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Gubbio is a beautiful town of ancient origins. Its strategic position and the dominance of wealthy and politically important families during the Renaissance greatly contributed to the development of arts and crafts.
At that time the fame of Gubbio pottery increased enormously, thanks to Mastro Giorgio’s lustre plates which are among the most relevant pieces of Italian Renaissance art .
Over the centuries Gubbio ceramics have always kept their unique character and a strong attachment to traditional techniques that has granted them a solid group of fans among pottery lovers and collectors.
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The city’s origins are very ancient: as Ikuvium, it was an important town of the ancient Umbrian people in pre-Roman times, and is famous for the discovery there of the Eugubine (or Iguvine) Tables, a set of bronze tablets that together constitute the largest surviving text in the ancient Umbrian language.
The city has always had an important political and economic role in the area, as attested by its Roman theater, the second-largest surviving in the world, and the fair number of houses dating to the 14th and 15th centuries which were originally the dwellings of wealthy merchants.
Particularly relevant for the history of Gubbio was the dominance of Dukes of Urbino, who granted the city a long period of peace and set the basis for a strong artistic and civil development. It was under their dominance that the production of good quality majolica started and rapidly grew.
The fame of Gubbio ceramics is mostly due to Mastro Giorgio Andreoli and his brothers, Giovanni e Salimbene.
The three brothers settled in Gubbio in 1498. In their bottega they elaborated a special lustre technique which allowed them to obtain an exquisite golden and red iridescent effect on polychrome figurative majolica. The success was huge and, despite the high prices and the limited production, noblemen and wealthy merchants lined up to own one of Mastro Giorgio masterpieces.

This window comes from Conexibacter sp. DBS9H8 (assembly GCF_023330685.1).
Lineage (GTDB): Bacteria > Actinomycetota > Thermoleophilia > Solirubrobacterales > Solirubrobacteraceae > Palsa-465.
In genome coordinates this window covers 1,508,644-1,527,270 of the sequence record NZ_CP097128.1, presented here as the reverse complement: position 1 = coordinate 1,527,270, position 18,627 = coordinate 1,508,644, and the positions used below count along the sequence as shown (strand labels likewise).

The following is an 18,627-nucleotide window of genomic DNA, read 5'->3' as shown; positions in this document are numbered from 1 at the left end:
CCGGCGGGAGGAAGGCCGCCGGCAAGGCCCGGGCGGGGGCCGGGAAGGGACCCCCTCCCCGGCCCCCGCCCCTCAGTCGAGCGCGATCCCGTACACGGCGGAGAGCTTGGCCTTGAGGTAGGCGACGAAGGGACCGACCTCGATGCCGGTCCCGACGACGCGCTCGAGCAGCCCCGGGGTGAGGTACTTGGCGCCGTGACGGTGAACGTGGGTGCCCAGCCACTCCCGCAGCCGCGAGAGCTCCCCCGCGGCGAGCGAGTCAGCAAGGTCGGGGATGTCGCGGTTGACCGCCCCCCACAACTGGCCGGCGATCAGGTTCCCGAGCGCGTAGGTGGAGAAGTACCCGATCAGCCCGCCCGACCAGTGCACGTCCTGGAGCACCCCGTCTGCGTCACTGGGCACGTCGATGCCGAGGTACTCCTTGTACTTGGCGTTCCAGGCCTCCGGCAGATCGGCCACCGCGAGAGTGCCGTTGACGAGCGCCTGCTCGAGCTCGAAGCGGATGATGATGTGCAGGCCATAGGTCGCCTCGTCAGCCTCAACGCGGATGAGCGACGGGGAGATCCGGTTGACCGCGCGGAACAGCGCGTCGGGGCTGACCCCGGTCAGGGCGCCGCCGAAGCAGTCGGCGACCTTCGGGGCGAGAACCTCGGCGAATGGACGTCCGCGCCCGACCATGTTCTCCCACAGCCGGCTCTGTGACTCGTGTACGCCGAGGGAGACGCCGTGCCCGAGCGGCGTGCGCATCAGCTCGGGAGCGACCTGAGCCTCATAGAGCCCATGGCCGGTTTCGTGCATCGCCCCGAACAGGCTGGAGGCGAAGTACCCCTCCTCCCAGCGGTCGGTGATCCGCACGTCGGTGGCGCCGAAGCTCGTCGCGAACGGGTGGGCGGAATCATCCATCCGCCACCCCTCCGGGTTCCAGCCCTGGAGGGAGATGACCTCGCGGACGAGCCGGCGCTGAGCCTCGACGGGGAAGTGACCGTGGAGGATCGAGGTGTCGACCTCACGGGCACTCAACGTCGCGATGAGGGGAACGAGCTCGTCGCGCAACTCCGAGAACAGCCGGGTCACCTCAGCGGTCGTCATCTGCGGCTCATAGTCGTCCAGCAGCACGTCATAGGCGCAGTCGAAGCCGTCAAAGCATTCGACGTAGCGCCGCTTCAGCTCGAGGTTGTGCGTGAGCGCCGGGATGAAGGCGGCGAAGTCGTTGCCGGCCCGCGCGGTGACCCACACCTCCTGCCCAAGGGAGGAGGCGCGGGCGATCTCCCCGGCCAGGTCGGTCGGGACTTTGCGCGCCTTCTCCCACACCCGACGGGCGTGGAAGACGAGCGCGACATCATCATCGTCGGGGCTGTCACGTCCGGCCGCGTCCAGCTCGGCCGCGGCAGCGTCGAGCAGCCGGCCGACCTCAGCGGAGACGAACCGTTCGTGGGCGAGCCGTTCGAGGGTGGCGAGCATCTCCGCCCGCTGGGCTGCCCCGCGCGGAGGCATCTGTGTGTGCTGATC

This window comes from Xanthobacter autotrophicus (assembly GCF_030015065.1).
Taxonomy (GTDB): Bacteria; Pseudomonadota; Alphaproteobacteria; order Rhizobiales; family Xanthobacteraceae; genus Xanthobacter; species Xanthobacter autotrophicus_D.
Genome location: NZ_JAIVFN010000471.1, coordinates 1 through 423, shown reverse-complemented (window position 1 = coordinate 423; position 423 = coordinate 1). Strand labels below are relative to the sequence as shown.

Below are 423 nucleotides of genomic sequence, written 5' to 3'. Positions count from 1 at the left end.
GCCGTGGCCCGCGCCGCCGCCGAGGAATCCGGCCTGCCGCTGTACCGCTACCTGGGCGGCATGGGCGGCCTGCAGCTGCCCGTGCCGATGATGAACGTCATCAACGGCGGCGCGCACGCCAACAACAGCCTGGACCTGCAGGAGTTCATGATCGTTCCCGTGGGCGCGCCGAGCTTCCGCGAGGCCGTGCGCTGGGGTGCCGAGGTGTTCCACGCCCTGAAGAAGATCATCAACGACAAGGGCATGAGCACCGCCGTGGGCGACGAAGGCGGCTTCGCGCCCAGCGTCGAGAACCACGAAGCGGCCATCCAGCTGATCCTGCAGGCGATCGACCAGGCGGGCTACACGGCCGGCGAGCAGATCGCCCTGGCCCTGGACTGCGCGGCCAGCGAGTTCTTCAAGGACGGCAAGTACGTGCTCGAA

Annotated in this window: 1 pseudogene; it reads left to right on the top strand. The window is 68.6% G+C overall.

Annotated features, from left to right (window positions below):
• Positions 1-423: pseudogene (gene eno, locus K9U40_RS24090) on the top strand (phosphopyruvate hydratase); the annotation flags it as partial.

The precious lustre technique was revived by the local artisans in the 19th century. The original recipe was lost and many experiments were carried out to obtain good results, although Mastro Giorgio masterpieces were never equalled.
At the beginning of the 20th century important studies on the Etruscan techniques allowed the production of an old ceramic artwork called “bucchero”. Beautiful, classically shaped pots and urns were created with a special firing method which turns the clay black. The surface of the pieces is shiny and metallic-looking because it is carefully polished before firing.
The Bucchero tradition is still alive in Gubbio, where we saw some beautiful pieces and met a couple of good artisans. Although coming straight from the Etruscan art, they perfectly match contemporary decoration and furniture. A real hit. We’ll soon display some of them in our e.catalogue.
Situated in the very heart of Umbria, the historical centre of Gubbio is a concentrate of Italian art history, from Roman Empire through the Middle Ages and the Renaissance.
If you happen to be in Italy in May, don’t miss its famous palio, the Corsa dei Ceri. It’s a spectacular event held every year on May 15: three teams, devoted to S. Ubaldo (the patron saint of Gubbio), S. Giorgio, and S. Antonio, start from the main square in front of the Palazzo dei Consoli through throngs of cheering supporters (clad in the distinctive colours of yellow, blue and black, with white trousers and red belts and neckbands), and never stopping their run they climb the mountain to reach the basilica of S. Ubaldo. Each team carries a statue of one of the three saints that is mounted on a 4-meter tall wooden octagonal prism, similar to an hour-glass shape weighing about 280 kilograms.
A celebration like the Corsa dei Ceri is held also in Jessup, Pennsylvania.
The race celebrates Gubbio, its heritage and deeply rooted traditions. It’s not surprising then that its symbol is a ceramic pitcher, the Brocca dei Ceri. At the beginning of the Corsa, the team captains, the Capodieci, climb atop the cross-members of the Ceri holding the Brocche. They swing them, then throw them in the middle of the crowd. As soon as the Brocche smash, people rush over to pick up a ceramic shard, as it is good luck for the entire year!
We do not feature the Brocche at thatsArte.com, but we’ll be happy to have your Saint’s Brocca hand made for you by Ceramiche Rampini, one of the ceramicist who have been paid the honor to make the Brocche for the Corsa dei Ceri in Gubbio.
For information about sizes and prices contact us
Our service also applies to the Brocche, as well as our policy.